KT Tunstall's music was a bit of a late grower on me, but I really enjoy listening to her voice and her all-round musicality. Plus she's Scottish, and I have a bit of a soft spot for her. ;) Anyway, like any true music tech student, the first thing I do after I get the (limited edition gatefold with bonus DVD!) album back to my house is crack it out of the packaging and stick it in the computer, rip to PCM audio and go analyse the mastering in Audition.

I was a bit disappointed; I could hear it was a loud master right from the off but within two seconds of Track 1, we have digital clip on the left channel. The tracks are very well engineered (as you'd expect from any second album under the EMI imprint) but they're ALL TOO LOUD!

Put it like this: WHEN YOU HAVE SOMEONE TRYING TO CONVEY A DETAILED, POETIC MESSAGE TO YOU, BUT THEY'RE SHOUTING IT AT 90dB FOR AN HOUR, IT GETS A LITTLE TIRING.

Get the message? Fortunately the RMS (the 'perceived') values aren't too high, but they do peak quite high, a bit too high for this kind of music. Plus there's audible pumping at certain times due to the radio-friendly compression, but it's a very clear mixdown which leans in its favour. Her voice is well placed in the mix, the backing vocals are just a smidge too high in the mix for me though, but the clarity and tonality of the guitars is the deciding plus point.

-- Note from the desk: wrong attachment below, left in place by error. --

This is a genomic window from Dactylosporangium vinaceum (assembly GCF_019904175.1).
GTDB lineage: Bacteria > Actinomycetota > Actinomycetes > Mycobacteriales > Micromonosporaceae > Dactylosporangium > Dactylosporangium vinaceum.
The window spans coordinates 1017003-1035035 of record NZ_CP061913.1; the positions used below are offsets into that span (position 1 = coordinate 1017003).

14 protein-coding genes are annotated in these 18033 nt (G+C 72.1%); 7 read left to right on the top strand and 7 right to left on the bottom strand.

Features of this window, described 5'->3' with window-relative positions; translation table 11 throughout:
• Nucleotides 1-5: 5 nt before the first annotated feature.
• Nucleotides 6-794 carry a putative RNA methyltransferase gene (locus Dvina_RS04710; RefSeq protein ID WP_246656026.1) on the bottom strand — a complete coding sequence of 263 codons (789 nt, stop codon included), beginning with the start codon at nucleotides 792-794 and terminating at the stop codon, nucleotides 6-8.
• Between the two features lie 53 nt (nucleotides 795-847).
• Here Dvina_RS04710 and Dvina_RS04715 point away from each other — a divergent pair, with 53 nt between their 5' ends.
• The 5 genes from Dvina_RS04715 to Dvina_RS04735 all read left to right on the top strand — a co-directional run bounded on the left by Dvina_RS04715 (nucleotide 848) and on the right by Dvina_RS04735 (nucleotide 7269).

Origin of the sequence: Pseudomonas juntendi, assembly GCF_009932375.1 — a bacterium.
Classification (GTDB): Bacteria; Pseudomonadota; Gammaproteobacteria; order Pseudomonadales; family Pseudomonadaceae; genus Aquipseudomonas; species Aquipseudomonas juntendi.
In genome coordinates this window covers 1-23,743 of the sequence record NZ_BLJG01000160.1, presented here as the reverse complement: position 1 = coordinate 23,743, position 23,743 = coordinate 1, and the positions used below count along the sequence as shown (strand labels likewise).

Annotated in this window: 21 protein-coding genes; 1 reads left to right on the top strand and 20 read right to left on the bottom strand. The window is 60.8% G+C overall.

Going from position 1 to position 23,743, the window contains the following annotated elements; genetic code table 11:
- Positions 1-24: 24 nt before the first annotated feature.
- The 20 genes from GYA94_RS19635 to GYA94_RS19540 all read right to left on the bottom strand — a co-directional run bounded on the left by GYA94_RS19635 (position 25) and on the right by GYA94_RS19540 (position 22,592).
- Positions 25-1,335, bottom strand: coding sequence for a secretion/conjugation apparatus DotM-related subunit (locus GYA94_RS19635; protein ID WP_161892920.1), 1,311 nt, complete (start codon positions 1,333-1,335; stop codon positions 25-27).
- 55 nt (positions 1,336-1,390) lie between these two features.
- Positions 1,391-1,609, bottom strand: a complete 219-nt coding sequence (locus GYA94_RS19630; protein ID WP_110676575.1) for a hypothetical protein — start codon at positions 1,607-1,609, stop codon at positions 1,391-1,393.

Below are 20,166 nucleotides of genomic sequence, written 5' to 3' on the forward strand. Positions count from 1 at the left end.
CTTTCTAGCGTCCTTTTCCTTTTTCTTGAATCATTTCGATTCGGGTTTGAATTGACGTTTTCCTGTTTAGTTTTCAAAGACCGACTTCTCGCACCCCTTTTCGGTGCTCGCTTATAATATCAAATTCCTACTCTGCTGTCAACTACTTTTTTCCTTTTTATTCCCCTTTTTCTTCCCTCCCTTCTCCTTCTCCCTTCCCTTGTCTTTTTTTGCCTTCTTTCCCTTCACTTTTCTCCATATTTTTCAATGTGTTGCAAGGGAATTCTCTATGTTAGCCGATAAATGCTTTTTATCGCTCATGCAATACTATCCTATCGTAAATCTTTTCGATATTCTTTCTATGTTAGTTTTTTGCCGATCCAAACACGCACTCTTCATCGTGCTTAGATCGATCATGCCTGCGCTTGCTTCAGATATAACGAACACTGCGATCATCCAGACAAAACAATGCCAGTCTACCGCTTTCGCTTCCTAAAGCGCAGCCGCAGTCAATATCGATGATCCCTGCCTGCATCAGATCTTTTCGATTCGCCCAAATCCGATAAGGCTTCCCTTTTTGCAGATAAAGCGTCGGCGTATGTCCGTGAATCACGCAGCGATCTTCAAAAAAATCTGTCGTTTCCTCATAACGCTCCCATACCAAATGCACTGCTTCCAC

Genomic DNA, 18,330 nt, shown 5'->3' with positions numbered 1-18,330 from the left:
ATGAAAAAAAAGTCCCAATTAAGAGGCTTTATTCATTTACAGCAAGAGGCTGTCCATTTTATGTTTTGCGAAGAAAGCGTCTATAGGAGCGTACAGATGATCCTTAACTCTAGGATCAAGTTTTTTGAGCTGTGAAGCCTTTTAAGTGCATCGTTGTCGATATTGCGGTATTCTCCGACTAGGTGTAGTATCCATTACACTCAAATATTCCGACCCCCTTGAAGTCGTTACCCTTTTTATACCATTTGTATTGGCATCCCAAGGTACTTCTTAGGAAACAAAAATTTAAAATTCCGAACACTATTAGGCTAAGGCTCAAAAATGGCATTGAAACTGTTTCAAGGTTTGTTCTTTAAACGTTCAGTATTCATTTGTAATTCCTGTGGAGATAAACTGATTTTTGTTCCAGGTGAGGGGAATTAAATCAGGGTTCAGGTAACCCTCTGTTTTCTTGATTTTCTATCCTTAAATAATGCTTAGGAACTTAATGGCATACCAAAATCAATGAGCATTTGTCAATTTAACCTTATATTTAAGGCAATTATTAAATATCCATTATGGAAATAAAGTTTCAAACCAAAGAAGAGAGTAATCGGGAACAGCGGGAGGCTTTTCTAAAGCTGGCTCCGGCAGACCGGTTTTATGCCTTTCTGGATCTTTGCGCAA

One of the slightly disappointing (but to be expected) aspects of this second album is its obvious 'studio' quality. It's a little to clean, a little too crisp for me, a little too sanitised. Her first album, Eye To The Telescope, was recorded at NAM Recording Studios - just a few miles away from where I lived, and grew up, for almost 15 years, in a small village called Holt (near Trowbridge, Wiltshire). For more info, see the Bath Venue Musicians' Studio Guide pages. If you ever see video footage of the setup, you can see how much more of an intimate setting it was when compared to a larger pro studio, and how the acoustic of the small performance space really lent itself to her musical and performance style. Her first album is a really gorgeous piece of studio work as much as it is a musical work of art, and her second album suffers from the bigger budget - the bigger, in-house recording studio contracts will have made sure of that (she will have been told to record at xyz venue as EMI have a contract with them for job lots of studio time, most likely). This is unfortunate, but I guess there's not much we, the listeners, can do about it.